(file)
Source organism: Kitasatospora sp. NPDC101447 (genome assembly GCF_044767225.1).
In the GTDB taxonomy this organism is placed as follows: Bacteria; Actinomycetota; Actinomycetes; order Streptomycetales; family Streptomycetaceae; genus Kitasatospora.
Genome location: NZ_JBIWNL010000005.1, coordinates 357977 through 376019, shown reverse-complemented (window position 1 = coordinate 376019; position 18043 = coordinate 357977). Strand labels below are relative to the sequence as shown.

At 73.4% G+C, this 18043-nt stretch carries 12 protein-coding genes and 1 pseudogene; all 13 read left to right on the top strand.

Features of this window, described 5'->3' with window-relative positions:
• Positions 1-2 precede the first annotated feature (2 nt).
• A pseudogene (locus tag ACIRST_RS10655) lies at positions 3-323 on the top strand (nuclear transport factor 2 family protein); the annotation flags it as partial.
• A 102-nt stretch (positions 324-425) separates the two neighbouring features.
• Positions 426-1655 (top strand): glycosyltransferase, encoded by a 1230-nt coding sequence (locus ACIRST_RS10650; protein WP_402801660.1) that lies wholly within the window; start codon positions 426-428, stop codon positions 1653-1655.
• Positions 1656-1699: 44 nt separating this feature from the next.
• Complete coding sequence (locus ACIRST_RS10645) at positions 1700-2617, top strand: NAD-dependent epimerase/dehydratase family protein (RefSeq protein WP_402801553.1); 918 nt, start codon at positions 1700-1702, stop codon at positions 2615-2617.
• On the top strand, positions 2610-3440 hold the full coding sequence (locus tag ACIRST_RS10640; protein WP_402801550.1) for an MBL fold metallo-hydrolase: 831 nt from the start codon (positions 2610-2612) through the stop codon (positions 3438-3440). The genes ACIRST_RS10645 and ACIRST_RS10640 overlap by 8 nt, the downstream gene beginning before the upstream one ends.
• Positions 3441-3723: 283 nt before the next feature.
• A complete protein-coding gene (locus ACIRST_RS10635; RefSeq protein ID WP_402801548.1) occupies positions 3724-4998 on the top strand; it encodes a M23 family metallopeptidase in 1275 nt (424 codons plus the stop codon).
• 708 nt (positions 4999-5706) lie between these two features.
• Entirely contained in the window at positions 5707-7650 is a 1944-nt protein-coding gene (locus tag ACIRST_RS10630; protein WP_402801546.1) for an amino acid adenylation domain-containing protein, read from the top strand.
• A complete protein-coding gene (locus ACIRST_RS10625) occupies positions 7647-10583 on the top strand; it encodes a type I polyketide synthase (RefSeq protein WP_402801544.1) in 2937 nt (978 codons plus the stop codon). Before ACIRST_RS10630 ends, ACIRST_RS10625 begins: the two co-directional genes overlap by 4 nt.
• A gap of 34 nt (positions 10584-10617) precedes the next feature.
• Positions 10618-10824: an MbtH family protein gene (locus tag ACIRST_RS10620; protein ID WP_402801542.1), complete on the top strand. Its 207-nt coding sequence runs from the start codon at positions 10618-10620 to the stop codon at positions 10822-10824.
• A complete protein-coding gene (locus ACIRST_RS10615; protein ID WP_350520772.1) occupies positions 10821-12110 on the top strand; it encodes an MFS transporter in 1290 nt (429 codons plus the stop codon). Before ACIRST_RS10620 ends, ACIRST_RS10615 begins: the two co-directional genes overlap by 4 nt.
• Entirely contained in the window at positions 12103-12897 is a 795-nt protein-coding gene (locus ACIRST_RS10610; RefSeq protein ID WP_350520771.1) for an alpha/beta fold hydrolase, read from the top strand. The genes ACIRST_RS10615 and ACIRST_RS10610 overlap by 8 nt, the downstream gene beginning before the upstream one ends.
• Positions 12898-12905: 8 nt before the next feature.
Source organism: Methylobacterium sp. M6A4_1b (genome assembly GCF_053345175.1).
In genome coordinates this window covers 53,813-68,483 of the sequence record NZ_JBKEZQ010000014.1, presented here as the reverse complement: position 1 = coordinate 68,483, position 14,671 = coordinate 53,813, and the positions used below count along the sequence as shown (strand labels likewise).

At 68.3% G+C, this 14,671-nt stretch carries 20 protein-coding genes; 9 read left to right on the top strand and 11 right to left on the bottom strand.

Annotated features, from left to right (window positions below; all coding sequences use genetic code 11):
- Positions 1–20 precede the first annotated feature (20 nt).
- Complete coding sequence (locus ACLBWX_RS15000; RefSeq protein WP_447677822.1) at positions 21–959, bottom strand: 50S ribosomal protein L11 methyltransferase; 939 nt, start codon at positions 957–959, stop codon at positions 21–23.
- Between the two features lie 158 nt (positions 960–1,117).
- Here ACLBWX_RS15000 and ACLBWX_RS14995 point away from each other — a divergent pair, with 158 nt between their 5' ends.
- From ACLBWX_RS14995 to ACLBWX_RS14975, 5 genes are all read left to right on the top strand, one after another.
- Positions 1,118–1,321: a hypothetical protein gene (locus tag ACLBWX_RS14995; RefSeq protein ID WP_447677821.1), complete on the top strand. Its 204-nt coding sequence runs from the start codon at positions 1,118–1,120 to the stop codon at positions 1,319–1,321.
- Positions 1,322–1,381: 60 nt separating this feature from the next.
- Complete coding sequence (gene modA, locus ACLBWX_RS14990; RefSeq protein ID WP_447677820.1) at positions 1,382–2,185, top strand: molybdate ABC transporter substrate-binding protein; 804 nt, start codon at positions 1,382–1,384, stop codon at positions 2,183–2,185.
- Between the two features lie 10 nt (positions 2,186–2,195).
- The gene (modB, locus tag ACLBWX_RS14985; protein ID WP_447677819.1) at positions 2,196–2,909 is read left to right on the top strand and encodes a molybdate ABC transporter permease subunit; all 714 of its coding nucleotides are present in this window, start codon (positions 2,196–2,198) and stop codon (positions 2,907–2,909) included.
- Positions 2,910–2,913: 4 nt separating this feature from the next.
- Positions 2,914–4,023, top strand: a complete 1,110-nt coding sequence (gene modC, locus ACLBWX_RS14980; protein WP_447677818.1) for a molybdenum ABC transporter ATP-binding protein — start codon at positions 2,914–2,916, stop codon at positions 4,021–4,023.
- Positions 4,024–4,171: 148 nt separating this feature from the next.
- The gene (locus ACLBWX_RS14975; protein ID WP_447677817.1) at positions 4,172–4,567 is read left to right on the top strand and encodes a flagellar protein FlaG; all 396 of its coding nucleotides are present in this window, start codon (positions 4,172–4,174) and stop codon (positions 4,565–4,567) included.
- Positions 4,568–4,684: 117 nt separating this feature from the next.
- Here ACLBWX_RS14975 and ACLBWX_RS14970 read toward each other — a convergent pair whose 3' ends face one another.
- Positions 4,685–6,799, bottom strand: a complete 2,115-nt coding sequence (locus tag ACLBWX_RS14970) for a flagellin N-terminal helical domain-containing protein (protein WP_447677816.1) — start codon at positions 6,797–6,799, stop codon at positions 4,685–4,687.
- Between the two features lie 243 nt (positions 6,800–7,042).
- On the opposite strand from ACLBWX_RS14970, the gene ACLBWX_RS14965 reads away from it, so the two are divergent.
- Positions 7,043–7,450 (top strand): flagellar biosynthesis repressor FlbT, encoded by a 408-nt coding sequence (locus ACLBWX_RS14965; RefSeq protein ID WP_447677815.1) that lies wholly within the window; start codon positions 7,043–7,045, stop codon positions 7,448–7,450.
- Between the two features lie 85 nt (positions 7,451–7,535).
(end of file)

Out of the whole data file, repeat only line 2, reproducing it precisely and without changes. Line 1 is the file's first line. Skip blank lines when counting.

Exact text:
In the GTDB taxonomy this organism is placed as follows: Bacteria; Actinomycetota; Actinomycetes; order Streptomycetales; family Streptomycetaceae; genus Kitasatospora.